Refuge Recovery and Process Addictions

Addiction is the repetitive process of habitually satisfying cravings to avoid, change or control the seemingly unbearable conditions of the present moment. This process of craving and indulgence provides short-term relief but causes long-term harm. It is almost always a source of suffering for both the addict and those who care about the addict.

 — from the book Refuge Recovery

In short, a process addiction is any behavior that we engage in to avoid, change or control the seemingly unbearable conditions of the present moment.

We satisfy cravings in many ways. Although it may feel like substance abuse is the prevalent form of addiction in Refuge Recovery groups, many of us struggle with other addictions, including addictions to food, sex, technology, gambling, relationships, spending, codependency, etc. All are welcome in Refuge Recovery. Refuge Recovery meetings are meant to be inclusive of all addictions. Particular meetings may, at times, seem substance-abuse oriented, but please, remember: all definitions of addiction are welcome in our program.

Defining Recovery
For those of us with process addictions, total abstinence from all associated behaviors may not be a sustainable goal. How we embark on the process of recovery will thus vary greatly for each of us, and we will certainly want some help along the way. Here are some ideas and guidelines that may be helpful:

Having a Dharma friend or like-minded person you can talk to is key. It may be best to find another person who has had success dealing with the same addictive behaviors. If that is not possible, a therapist or counselor could be a good option. Having a trusted guide who understands your specific addictive behaviors is invaluable.

Read the chapter on “Intention” in the Refuge Recovery book. This lays the foundation for your work on defining your recovery process. Wise intention has three components: non-harming, renunciation, and goodwill. Each of these components requires us to engage in particular tasks that will help us define what “recovery” will mean to us.

Identifying harmful behavior 
Make a list of all of your behaviors that are harmful. Take an honest look at the behaviors that cause harm to yourself and to others.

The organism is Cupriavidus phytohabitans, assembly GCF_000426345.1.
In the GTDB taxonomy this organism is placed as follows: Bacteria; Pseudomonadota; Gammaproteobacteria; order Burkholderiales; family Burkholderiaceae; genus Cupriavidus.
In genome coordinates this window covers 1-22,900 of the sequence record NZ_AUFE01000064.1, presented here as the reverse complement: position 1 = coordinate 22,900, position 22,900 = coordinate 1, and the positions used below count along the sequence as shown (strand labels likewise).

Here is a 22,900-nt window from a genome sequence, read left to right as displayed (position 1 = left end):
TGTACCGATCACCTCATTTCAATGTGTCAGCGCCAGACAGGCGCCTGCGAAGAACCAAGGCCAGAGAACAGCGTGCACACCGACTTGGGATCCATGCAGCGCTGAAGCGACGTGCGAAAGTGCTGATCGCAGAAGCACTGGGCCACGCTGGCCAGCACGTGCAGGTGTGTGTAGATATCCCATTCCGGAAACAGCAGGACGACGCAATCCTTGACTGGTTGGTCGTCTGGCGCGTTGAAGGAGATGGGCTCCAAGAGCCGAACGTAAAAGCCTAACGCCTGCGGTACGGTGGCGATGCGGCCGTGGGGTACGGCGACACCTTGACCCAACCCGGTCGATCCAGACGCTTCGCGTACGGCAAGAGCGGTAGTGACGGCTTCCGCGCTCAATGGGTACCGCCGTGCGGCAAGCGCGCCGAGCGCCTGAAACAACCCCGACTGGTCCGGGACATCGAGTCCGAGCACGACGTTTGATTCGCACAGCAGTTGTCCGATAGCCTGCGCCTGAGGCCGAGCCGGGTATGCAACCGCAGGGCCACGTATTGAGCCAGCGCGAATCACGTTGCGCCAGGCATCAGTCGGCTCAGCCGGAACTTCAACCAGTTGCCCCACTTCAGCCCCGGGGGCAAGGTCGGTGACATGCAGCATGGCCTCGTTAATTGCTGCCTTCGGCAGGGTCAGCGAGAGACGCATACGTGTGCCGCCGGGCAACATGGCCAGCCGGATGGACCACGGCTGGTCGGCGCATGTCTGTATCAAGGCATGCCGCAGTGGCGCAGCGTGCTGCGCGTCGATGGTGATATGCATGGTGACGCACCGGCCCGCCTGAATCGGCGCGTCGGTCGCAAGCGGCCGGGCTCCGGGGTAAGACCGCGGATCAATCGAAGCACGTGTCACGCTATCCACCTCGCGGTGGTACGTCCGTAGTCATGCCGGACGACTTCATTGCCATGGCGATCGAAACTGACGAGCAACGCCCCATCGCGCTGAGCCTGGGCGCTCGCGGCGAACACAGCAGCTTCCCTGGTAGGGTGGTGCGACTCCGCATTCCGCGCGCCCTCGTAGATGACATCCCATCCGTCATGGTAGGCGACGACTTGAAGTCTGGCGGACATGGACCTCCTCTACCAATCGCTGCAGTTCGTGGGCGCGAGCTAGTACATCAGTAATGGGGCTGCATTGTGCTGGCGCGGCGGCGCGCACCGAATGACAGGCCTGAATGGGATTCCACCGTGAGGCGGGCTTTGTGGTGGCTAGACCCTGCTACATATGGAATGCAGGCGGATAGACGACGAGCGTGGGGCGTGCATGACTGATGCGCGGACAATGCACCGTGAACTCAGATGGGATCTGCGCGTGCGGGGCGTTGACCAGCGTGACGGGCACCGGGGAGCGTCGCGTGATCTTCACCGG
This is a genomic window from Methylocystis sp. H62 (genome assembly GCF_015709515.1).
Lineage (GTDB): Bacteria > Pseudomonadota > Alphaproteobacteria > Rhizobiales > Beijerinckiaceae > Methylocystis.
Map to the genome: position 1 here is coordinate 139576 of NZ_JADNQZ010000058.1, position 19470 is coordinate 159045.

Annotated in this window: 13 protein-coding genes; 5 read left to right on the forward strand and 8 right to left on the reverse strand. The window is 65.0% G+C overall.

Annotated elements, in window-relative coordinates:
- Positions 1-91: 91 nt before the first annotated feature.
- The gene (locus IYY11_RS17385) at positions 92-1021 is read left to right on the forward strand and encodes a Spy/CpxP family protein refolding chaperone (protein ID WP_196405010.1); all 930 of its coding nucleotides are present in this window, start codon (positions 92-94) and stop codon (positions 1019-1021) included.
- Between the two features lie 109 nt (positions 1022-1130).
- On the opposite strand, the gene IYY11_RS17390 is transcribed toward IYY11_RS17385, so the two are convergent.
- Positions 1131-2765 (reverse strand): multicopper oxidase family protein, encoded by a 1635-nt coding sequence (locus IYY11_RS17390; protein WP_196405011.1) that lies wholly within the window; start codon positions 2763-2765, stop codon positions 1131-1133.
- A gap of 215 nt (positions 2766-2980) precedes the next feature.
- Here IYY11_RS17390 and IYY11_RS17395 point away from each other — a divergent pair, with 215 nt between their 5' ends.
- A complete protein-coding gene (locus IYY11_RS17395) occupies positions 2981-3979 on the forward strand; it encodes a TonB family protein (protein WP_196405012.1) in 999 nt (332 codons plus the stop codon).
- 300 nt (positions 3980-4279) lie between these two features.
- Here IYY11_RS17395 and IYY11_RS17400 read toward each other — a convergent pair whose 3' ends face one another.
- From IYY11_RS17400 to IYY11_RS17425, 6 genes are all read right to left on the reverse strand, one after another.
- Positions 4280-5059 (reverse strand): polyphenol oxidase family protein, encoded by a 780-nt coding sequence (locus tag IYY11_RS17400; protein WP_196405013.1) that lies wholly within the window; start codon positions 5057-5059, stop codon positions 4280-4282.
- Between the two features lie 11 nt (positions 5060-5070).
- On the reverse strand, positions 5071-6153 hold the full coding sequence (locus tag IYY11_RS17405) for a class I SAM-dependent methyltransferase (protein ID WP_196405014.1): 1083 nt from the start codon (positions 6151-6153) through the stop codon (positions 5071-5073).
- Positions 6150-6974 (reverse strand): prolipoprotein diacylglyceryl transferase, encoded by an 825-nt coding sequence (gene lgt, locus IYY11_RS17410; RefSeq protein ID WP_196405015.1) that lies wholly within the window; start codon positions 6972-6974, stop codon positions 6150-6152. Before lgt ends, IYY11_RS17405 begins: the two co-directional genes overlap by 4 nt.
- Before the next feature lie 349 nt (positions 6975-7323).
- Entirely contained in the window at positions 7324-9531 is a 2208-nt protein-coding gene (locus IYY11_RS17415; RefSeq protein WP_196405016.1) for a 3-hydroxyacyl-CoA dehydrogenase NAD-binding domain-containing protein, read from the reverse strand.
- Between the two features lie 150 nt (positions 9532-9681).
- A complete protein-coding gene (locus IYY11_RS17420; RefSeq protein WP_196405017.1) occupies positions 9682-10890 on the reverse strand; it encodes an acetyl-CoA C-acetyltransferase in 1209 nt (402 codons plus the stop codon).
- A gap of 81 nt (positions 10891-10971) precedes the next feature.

Once you have identified your harmful behaviors, the next step is to rank them on a scale of 1–10, with 10 being “extremely harmful.”

This is a very individual process; be honest with yourself about which behaviors are causing the most harm in your life.

Renunciation

Now that you have your list of harmful behaviors ranked, make a plan with your mentor: which are you going to let go of first? Will you work with one behavior at a time? Or let go of them all? Consider complete renunciation if that is possible. Some people find it most useful to let go of the most harmful behaviors first; others, for whom that may not feel realistic, may choose to start with a less harmful behavior and work their way up. The specifics don’t matter; what matters is that you are letting go of harmful behaviors. We will want to identify what our “bottom-line” behaviors are and begin to abstain from them.

For behaviors like sex or technology addiction, a period of full renunciation may be wise. Remember that using our sexual energy is a choice; it is not necessary for our individual survival, and periods of abstinence may at times be helpful. If you are partnered and complete celibacy is not a realistic choice, it will be best to work with a mentor or trusted friend to come up with skillful solutions.

Goodwill
You’ve let go of some harmful behaviors—great! But you may still encounter difficulties as you attempt to engage in balanced behavior around your eating, sexuality, spending, technology use, and interactions with loved ones. Learning to approach these difficulties with a wise and friendly attitude—with a spirit of goodwill, kindness, and compassion toward yourself and others—will be crucial. A daily practice of loving-kindness meditation will become your greatest ally in this endeavor. This practice is outlined in the back of the Refuge Recovery book.

How do we know when we’re practicing recovery from our process behaviors? This is a very personal question. Many feel that their recovery process begins when they pick up the book and start working with a mentor. Others consider their recovery underway only once they’ve begun letting go of all their harmful behaviors. You must choose what feels most authentic to you.

With process addictions, the more we work with them, the more clearly we see the full extent our harmful behaviors, which often means finding more and more we need to let go of. Remember that this is a process; it is your responsibility to accept guidance, be honest with yourself, let go of your harmful behaviors, and meet the world from a place of kindness and goodwill.

Using the framework of the Four Truths and the inventory process, we engage in the following four tasks:

  1. We recognize fully and honestly how our process addictions and associated behaviors have created difficulties in our lives.
  2. We identify and thoroughly investigate the causes of our addictive behaviors, and move toward letting go of them.
  3. We become hopeful and optimistic about our ability to find freedom from these behaviors.
  4. We develop the skills necessary to free ourselves from our addictive behaviors through practicing ethical living, meditative training, and wise understanding.

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